New cybersecurity requirements for Department of Financial Services (DFS)-regulated entities took effect on March 1, 2017. The New York DFS created these requirements in response to recent or potential threats to sensitive electronic information, particularly financial information and private consumer information. EY’s report provides an overview of the new framework with implications for the affected entities. A main goal is to protect information systems of the affected entities and the non-public information stored in those systems.
The new cybersecurity requirements include indications for the below-noted areas. An annual statement certifying compliance with these requirements must be submitted to the Superintendent by February 15th. In the context of a M&A transaction, purchasers considering the acquisition of a DFS-regulated entity should conduct effective due diligence to ensure the target is in compliance with these new requirements.
Each entity must periodically assess the risk to its information systems from a cybersecurity standpoint. This assessment must be in accordance with defined policies and is to inform the cybersecurity program and policies developed under the new requirements.
Each entity must maintain a cybersecurity program that performs enumerated cybersecurity functions including the identification and detection of, protection against, response to, and recovery from cybersecurity events and risks, including an incident response plan. The entity must also manage access to its non-public information by maintaining user access privileges, having policies on data retention, monitoring access, providing training regarding access, and implementing encryption or encryption-like protection for non-public information held or transmitted by the entity, including over external networks. The entity must also ensure that its (or third-party) development of computer applications meet defined security-related standards. Further, the entity must perform penetration testing and vulnerability assessments on its cybersecurity program at a specified frequency and in accordance with the risks identified by its risk assessment.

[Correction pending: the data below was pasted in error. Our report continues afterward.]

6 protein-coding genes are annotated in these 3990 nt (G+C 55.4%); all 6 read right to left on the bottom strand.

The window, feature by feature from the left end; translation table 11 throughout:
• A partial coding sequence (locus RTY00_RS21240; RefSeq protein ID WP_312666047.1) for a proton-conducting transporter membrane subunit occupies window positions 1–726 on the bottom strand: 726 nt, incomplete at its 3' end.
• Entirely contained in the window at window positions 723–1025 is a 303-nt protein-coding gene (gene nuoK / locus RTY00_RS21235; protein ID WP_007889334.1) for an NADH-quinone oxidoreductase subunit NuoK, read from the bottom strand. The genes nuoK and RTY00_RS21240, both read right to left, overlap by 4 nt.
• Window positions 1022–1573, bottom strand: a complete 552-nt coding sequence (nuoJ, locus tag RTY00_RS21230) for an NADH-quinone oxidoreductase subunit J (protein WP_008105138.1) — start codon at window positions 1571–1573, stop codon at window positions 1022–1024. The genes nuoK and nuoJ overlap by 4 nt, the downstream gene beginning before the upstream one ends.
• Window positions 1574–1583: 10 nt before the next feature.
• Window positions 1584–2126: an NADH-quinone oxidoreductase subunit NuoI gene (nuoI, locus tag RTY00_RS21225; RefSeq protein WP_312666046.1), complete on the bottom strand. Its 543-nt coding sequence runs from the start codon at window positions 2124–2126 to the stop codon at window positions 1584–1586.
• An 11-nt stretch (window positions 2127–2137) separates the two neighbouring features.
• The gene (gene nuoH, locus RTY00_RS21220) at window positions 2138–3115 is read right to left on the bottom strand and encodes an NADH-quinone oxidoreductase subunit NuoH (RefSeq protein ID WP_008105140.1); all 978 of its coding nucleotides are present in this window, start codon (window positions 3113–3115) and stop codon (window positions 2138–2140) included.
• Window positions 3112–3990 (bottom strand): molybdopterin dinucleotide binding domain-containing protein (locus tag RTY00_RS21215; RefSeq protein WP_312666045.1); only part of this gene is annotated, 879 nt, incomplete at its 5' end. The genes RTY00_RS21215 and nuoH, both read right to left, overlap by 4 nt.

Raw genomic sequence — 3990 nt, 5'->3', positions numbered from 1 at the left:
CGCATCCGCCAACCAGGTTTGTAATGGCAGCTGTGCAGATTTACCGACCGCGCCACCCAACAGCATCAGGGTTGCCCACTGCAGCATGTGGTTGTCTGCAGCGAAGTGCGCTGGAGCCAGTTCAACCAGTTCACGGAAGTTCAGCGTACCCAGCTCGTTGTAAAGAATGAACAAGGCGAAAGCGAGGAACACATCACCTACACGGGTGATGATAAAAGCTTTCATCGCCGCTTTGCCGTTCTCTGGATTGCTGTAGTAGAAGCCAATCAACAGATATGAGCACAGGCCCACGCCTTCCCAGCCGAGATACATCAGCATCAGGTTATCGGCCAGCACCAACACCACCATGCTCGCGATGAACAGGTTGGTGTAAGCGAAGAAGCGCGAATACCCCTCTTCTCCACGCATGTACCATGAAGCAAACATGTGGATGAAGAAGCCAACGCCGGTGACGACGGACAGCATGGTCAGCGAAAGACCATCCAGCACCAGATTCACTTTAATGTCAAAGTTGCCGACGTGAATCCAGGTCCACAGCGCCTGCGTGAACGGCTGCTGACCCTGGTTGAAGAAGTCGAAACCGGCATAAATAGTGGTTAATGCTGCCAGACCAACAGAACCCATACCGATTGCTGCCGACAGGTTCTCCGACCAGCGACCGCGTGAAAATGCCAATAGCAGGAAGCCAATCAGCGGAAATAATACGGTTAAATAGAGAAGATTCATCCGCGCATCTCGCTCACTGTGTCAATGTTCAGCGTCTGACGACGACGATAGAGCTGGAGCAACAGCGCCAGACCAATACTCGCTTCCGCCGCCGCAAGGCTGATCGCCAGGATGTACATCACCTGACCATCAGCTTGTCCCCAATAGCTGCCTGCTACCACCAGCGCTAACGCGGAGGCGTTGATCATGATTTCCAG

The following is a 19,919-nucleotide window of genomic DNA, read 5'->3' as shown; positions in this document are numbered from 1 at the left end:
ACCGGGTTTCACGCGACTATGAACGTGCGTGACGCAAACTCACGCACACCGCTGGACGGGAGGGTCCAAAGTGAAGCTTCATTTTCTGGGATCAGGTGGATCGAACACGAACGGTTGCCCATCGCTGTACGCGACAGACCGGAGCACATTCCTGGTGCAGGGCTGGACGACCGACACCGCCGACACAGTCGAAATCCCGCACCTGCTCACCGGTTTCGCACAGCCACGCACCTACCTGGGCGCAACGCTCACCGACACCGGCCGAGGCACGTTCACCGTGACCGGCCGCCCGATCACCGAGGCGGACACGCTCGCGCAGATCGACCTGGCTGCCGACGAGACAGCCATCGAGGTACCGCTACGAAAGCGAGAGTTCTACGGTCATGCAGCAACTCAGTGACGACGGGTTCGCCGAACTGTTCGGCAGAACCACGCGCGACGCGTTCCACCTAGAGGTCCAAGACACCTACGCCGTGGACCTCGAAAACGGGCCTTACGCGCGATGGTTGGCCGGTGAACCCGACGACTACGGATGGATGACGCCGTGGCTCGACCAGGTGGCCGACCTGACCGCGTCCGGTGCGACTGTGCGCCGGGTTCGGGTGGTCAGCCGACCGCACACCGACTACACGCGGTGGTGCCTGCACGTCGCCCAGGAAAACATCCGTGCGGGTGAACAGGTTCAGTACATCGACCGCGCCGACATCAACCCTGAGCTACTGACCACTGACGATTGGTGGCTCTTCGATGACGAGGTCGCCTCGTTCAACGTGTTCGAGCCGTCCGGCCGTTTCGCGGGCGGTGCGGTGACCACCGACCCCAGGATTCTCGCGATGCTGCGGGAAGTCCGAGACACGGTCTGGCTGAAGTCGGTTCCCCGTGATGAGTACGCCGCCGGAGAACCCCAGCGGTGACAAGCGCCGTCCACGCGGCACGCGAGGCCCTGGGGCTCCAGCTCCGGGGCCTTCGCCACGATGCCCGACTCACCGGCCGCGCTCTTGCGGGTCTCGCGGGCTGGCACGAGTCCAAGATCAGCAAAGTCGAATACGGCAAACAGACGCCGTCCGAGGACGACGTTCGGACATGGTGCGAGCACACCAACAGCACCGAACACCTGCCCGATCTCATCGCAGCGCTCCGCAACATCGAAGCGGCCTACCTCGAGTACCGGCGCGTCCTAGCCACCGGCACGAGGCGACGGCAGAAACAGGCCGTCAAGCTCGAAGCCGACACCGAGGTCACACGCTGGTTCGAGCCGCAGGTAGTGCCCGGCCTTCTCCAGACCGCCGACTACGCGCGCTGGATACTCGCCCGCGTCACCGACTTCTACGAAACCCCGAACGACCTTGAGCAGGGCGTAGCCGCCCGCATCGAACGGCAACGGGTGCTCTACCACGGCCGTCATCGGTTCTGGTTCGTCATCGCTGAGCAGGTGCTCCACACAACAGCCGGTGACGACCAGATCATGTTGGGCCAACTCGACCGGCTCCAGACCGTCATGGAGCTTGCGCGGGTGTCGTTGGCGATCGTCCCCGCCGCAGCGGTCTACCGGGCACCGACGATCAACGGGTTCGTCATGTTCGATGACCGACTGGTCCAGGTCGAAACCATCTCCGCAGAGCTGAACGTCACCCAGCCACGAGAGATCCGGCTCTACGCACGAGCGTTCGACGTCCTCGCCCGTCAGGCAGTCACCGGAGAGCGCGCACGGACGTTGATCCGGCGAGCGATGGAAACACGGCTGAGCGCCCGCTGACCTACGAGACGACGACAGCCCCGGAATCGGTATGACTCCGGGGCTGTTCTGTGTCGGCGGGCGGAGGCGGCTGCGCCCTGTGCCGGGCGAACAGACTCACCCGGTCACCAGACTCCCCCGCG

Each entity must adopt a written policy or policies that address, as applicable, 14 enumerated items relating to information access management, security, data governance, business continuity and recovery, and risk assessment and response. Further, each entity must adopt written policies applicable to information systems and non-public information that are accessible to its third party service providers.
Chief Information Security Officer (CISO) and personnel
Each entity must designate a CISO who is responsible for managing and enforcing the cybersecurity program and policies. The CISO must prepare a written report to the entity’s board of directors. The entity must also have qualified cybersecurity personnel who are trained in addressing cybersecurity risks.
Notices to Superintendent and record keeping
In the event of a material cybersecurity event, the entity must notify the Superintendent within 72 hours.
Additionally, the entity must maintain records that support its annual certification of compliance with these requirements, as well as certain audit trails that can help support its normal operations and that can detect and respond to material cybersecurity events.
The author would like to thank Larissa Leong, Articling Student, for her assistance in preparing this legal update.
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